This would seem to be an obvious point. Then what gives the morality offeelings its appeal? A clue to the appeal of the morality of feelings is that ineach of its varieties it avoids the language of moral law. Wilson isperhaps most blunt about this; he says that he writes about moral feelingsbecause there are no moral laws. Of all the varieties of the morality offeelings, the only one that does make much use of the language of laws isDeterminism, and it speaks not of moral laws, but of biological ones. Theimportance of this little difference is very great. As Determinists conceive it,biological law is impersonal--a dead regularity that applies to things thatlive. To some people, a dead regularity is rather comforting. However it maycontrol us, it cannot make demands on us; on the contrary, it exempts us fromdemands. But law in the strict sense--in the moral sense--ispersonal. Rather than exempting us from demands, it is in its nature a demand.It is an instruction, framed by reason, ordained to the common good, andaddressed to an intelligent and free agent by Someone who has authority to tellhim what to do. Only one being has that kind of authority over the whole ofhuman life: the one who designed us, who made us, and who knows what our liferequires.
Although our feelings are a part of our inbuilt design, what the moralitiesof feelings try to do is make sense of them in terms that are alien to design--interms that diminish, or dilute, or deny our dependence on the One who inbuiltand understands it. Rather than asking what place feelings have in the bigpicture, they make feelings themselves the big picture. In a word, themoralities of feelings are forms and expressions of our rebellion against ourMaker.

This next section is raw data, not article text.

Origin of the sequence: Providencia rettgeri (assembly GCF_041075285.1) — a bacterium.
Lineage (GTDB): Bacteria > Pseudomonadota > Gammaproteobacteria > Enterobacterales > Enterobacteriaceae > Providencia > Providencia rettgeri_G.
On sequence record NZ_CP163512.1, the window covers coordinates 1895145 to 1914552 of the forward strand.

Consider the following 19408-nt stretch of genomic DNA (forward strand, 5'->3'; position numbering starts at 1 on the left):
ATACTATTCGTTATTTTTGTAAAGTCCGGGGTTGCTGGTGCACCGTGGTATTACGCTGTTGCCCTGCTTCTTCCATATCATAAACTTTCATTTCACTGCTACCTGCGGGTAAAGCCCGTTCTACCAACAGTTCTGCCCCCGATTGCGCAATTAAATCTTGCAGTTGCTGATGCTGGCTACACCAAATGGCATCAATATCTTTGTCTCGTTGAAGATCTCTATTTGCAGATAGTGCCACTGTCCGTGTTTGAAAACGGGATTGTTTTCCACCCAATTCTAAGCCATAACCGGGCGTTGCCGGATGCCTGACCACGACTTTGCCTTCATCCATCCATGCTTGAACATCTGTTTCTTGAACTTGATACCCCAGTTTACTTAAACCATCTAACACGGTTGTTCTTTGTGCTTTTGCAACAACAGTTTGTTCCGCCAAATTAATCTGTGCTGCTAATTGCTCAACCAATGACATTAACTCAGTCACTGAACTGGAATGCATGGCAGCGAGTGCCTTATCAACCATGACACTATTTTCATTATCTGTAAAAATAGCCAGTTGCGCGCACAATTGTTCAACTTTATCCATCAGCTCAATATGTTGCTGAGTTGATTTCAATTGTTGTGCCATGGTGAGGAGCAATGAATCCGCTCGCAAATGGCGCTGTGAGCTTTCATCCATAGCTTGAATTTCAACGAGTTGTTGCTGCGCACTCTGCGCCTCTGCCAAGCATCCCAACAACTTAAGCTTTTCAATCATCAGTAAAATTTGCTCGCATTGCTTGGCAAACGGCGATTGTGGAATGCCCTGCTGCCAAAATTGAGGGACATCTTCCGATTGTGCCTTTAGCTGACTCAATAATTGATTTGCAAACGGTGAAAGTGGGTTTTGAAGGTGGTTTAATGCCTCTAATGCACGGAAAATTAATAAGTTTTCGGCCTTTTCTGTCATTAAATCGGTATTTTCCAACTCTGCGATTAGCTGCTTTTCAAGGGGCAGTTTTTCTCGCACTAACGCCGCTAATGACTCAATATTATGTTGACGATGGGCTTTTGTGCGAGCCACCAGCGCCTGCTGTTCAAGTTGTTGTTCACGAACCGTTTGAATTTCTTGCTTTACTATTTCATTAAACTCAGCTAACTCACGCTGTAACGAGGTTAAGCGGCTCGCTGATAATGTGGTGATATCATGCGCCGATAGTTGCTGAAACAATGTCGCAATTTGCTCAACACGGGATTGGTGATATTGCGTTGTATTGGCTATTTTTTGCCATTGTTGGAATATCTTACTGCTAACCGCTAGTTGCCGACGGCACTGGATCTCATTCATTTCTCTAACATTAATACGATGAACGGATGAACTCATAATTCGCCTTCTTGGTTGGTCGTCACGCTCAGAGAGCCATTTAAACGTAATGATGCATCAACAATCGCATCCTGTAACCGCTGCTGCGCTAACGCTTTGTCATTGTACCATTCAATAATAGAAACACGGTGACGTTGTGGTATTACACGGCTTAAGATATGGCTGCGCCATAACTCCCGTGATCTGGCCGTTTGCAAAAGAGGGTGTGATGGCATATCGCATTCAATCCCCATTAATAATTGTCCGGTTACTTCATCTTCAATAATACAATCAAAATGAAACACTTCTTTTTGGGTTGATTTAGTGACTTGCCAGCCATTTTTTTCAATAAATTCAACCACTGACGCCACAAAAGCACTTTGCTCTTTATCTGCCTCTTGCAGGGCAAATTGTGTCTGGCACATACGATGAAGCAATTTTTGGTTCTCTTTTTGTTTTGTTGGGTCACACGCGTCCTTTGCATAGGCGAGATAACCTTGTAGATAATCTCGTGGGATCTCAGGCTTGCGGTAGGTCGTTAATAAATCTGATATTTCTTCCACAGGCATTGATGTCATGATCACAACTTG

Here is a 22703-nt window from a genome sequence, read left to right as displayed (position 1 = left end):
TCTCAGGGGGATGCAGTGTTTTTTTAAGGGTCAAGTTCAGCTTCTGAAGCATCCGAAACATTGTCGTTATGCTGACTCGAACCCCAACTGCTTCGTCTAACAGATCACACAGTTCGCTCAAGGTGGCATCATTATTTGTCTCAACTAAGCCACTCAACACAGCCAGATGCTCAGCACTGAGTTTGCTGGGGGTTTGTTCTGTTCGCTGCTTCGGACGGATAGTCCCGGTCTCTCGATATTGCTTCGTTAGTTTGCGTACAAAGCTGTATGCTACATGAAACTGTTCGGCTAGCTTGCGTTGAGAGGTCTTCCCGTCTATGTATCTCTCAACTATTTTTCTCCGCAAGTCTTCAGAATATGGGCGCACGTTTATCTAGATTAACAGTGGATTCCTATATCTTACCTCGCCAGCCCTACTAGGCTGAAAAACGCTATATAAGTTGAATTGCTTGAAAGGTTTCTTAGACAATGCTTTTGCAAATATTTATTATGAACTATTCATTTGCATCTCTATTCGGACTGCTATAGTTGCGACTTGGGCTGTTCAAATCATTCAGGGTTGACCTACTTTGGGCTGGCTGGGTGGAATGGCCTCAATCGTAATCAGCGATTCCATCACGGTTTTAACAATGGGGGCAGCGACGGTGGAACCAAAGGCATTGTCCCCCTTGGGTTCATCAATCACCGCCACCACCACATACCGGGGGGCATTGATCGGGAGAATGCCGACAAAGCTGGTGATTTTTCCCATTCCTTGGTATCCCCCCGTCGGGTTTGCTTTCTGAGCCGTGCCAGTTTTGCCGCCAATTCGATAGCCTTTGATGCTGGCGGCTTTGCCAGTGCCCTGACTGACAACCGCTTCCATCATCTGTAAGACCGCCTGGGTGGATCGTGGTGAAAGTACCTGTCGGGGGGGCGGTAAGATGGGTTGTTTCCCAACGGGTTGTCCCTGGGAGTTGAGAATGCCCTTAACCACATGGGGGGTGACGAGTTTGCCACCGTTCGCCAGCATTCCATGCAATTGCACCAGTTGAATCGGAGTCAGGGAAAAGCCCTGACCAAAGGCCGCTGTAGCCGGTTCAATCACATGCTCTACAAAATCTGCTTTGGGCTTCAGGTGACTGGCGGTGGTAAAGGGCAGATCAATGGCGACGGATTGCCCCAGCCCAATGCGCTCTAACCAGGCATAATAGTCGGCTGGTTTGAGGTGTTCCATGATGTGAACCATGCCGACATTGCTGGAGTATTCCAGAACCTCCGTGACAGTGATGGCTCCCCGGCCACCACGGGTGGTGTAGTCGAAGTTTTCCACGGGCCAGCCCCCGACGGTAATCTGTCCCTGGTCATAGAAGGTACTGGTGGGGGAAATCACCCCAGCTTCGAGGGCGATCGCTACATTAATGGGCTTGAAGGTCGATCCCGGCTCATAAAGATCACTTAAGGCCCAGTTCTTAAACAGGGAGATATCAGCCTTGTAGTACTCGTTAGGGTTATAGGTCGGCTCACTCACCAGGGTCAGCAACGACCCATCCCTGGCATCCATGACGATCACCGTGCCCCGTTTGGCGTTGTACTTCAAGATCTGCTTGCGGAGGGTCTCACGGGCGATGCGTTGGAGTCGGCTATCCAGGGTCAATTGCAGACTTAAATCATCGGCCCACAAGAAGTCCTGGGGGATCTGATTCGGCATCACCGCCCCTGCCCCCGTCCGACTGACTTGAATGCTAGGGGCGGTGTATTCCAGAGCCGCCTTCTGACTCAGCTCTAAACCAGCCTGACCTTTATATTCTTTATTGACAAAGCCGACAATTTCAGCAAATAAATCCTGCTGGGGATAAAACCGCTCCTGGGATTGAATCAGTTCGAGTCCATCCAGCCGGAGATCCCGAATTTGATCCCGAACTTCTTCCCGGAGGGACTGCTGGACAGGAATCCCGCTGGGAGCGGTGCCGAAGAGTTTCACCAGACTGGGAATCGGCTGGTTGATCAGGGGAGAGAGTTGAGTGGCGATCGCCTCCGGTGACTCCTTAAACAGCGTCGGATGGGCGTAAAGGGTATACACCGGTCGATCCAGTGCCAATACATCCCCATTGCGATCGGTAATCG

So long as rebellion appeals to us, all its forms and expressions will alsoappeal to us. The critic's hope is that the relationship might also run theother way--that if by God's grace we can be brought to reconsider the formsand expressions of our rebellion, we might eventually be brought to reconsiderthe rebellion itself.
This may seem a slim hope, because intellectual defense and critique so often become just another game. But the Christian faith honors hope as a virtue, and slim hope is hope nonetheless.
J. Budziszewski is Associate Professor in the Departments of Governmentand Philosophy at the University of Texas at Austin. His newest book, "WhatWe Can't Not Know: A Guide," is soon to be released by Spence Publishing.
Copyright (c) 2002 First Things 127 (November 2002): 9-11